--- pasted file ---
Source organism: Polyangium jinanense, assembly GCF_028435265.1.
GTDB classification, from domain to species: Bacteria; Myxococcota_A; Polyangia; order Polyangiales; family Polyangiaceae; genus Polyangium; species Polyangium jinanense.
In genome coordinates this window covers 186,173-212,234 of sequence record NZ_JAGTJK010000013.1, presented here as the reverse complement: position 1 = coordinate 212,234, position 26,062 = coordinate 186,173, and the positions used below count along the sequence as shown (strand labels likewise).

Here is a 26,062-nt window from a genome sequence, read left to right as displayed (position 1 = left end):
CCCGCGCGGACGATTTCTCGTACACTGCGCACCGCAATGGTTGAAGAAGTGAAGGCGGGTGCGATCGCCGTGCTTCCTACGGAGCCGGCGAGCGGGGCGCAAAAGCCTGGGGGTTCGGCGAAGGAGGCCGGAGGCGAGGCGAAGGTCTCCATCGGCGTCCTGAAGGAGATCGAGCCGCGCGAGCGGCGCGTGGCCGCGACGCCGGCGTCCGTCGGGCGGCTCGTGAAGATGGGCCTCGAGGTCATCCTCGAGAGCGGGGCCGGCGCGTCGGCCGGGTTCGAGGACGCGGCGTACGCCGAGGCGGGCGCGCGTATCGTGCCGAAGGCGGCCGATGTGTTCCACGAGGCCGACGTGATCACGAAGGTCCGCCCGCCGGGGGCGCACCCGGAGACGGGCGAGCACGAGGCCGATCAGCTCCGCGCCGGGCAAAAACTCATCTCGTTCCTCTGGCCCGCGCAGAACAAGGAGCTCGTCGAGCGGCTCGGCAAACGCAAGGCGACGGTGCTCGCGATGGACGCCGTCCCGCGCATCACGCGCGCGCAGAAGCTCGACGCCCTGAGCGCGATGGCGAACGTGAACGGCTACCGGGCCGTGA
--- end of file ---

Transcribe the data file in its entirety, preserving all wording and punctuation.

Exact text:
Source organism: Polyangium jinanense, assembly GCF_028435265.1.
GTDB classification, from domain to species: Bacteria; Myxococcota_A; Polyangia; order Polyangiales; family Polyangiaceae; genus Polyangium; species Polyangium jinanense.
In genome coordinates this window covers 186,173-212,234 of sequence record NZ_JAGTJK010000013.1, presented here as the reverse complement: position 1 = coordinate 212,234, position 26,062 = coordinate 186,173, and the positions used below count along the sequence as shown (strand labels likewise).

Here is a 26,062-nt window from a genome sequence, read left to right as displayed (position 1 = left end):
CCCGCGCGGACGATTTCTCGTACACTGCGCACCGCAATGGTTGAAGAAGTGAAGGCGGGTGCGATCGCCGTGCTTCCTACGGAGCCGGCGAGCGGGGCGCAAAAGCCTGGGGGTTCGGCGAAGGAGGCCGGAGGCGAGGCGAAGGTCTCCATCGGCGTCCTGAAGGAGATCGAGCCGCGCGAGCGGCGCGTGGCCGCGACGCCGGCGTCCGTCGGGCGGCTCGTGAAGATGGGCCTCGAGGTCATCCTCGAGAGCGGGGCCGGCGCGTCGGCCGGGTTCGAGGACGCGGCGTACGCCGAGGCGGGCGCGCGTATCGTGCCGAAGGCGGCCGATGTGTTCCACGAGGCCGACGTGATCACGAAGGTCCGCCCGCCGGGGGCGCACCCGGAGACGGGCGAGCACGAGGCCGATCAGCTCCGCGCCGGGCAAAAACTCATCTCGTTCCTCTGGCCCGCGCAGAACAAGGAGCTCGTCGAGCGGCTCGGCAAACGCAAGGCGACGGTGCTCGCGATGGACGCCGTCCCGCGCATCACGCGCGCGCAGAAGCTCGACGCCCTGAGCGCGATGGCGAACGTGAACGGCTACCGGGCCGTGA